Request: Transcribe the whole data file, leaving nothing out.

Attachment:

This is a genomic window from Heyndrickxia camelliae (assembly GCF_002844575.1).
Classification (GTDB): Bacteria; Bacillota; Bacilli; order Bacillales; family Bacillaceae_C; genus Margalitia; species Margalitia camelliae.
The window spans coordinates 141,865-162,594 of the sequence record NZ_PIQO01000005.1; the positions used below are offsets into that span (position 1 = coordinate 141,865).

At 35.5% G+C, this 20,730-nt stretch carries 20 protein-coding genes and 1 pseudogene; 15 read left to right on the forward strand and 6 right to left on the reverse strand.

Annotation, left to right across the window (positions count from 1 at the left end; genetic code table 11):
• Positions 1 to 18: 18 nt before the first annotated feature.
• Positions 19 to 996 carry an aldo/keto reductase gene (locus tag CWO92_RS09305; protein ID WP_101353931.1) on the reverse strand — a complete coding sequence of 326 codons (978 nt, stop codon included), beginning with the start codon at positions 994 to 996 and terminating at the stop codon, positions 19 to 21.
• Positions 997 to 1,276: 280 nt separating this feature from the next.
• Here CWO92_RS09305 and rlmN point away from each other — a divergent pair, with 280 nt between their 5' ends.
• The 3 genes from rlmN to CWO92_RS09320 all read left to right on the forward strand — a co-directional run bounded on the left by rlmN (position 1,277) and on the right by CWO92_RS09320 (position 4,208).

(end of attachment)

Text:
This is a genomic window from Heyndrickxia camelliae (assembly GCF_002844575.1).
Classification (GTDB): Bacteria; Bacillota; Bacilli; order Bacillales; family Bacillaceae_C; genus Margalitia; species Margalitia camelliae.
The window spans coordinates 141,865-162,594 of the sequence record NZ_PIQO01000005.1; the positions used below are offsets into that span (position 1 = coordinate 141,865).

At 35.5% G+C, this 20,730-nt stretch carries 20 protein-coding genes and 1 pseudogene; 15 read left to right on the forward strand and 6 right to left on the reverse strand.

Annotation, left to right across the window (positions count from 1 at the left end; genetic code table 11):
• Positions 1 to 18: 18 nt before the first annotated feature.
• Positions 19 to 996 carry an aldo/keto reductase gene (locus tag CWO92_RS09305; protein ID WP_101353931.1) on the reverse strand — a complete coding sequence of 326 codons (978 nt, stop codon included), beginning with the start codon at positions 994 to 996 and terminating at the stop codon, positions 19 to 21.
• Positions 997 to 1,276: 280 nt separating this feature from the next.
• Here CWO92_RS09305 and rlmN point away from each other — a divergent pair, with 280 nt between their 5' ends.
• The 3 genes from rlmN to CWO92_RS09320 all read left to right on the forward strand — a co-directional run bounded on the left by rlmN (position 1,277) and on the right by CWO92_RS09320 (position 4,208).